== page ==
Wednesday, March 09, 2016

Brooklyn builders buy stalled Woodbury Junction development for $35.5M 

Brooklyn developers shelled out $35.5 million last week for 327 undeveloped housing lots in the stalled Woodbury Junction development, consummating a deal that had been rumored to be in the offing since last June.

A series of deed transfers and mortgages filed Monday with the Orange County Clerk's Office show that several new limited-liability companies represented by George Kaufman and Joseph Templer of Brooklyn bought the properties from Rockland County builders William Brodsky and Kenneth Torsoe on Feb. 29. Kaufman, a builder who lives in the Williamsburg section of Brooklyn, had met twice last year with Woodbury Junction homeowners as the impending buyer of the unbuilt sections of the 451-home project.

Brodsky, CEO of The Carteret Group in Pearl River, had pressed the Town of Woodbury for zoning breaks for his project more than a decade ago, arguing he might otherwise be forced to sell his 400-acre property to developers from neighboring Kiryas Joel with plans for much denser housing. Ultimately, after a fierce political fight in Woodbury, the Town Board granted his request, tripling the allowable homes for Brodsky's site. Brodsky started construction on Woodbury Junction in the fall of 2007, just after the region's housing boom had ended.

Brodsky hasn't returned calls for comment on the property sale.

Woodbury Mayor Michael Queenan said Tuesday that he hopes the village will have an easier time with Kaufman than with Brodsky, recounting what he said were ongoing battles with the builder over infrastructure problems at the site and neglected commitments. "Everything was a fight with him," he said. "It was like a knock-down, drag-out fight about everything." Queenan also voiced amazement at how poorly Brodsky maintained the project site, questioning how he expected to sell upscale homes in a gated community with a nonworking front gate, an empty guard booth and potholes in its main road.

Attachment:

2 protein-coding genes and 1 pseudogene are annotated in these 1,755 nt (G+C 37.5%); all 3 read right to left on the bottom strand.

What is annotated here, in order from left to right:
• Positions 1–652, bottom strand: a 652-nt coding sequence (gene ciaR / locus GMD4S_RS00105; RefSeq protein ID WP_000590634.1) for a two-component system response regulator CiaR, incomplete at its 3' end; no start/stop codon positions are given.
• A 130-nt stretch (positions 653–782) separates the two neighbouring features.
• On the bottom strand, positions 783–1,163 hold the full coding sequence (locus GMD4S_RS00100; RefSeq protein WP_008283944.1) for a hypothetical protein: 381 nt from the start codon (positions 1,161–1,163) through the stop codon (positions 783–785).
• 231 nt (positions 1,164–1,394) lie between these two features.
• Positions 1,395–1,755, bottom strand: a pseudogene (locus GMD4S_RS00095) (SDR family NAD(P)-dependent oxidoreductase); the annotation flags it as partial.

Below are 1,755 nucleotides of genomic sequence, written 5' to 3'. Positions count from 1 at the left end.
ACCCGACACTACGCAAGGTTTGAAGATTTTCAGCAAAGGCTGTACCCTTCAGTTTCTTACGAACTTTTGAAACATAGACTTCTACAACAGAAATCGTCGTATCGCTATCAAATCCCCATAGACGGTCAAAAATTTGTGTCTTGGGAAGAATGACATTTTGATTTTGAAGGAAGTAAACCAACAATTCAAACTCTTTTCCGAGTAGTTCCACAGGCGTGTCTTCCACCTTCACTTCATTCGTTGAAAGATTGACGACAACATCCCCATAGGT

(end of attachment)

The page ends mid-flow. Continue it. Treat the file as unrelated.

As for Kaufman taking over the project, Queenan simply said, "I hope the new developer would abide by the approvals and do what he's supposed to do."

Located off Dunderberg and Nininger roads, Woodbury Junction occupies a hilly swath of Central Valley with scenic views at its high points and an entrance across from Monroe-Woodbury High School. Its western end touches ACE Farm, a 140-acre property that the development arm of Kiryas Joel's main congregation bought for $12.7 million in 2004 and has left untouched.

Kaufman couldn't be reached for comment on his purchase and his construction plans. The sale has taken place as Hasidic home buyers are said to be looking at places outside Kiryas Joel in growing numbers as building space in the village runs short.

Woodbury Junction's buyers secured three mortgages to buy the land. Two mortgages are with Torsoe, who lent them $6.2 million. The third is with Olena Usherenko and a Brooklyn business called VS International, who together lent $2.5 million.

The limited-liability companies that bought the undeveloped lots — several variations of the names Woodbury Villas and Woodbury Complex — all list as addresses Templer's home and the law office of Howard Schneider, both in Williamsburg.

Records indicate that Brodsky sold 237 building lots for $25 million and Torsoe sold 90 lots for $10.5 million.

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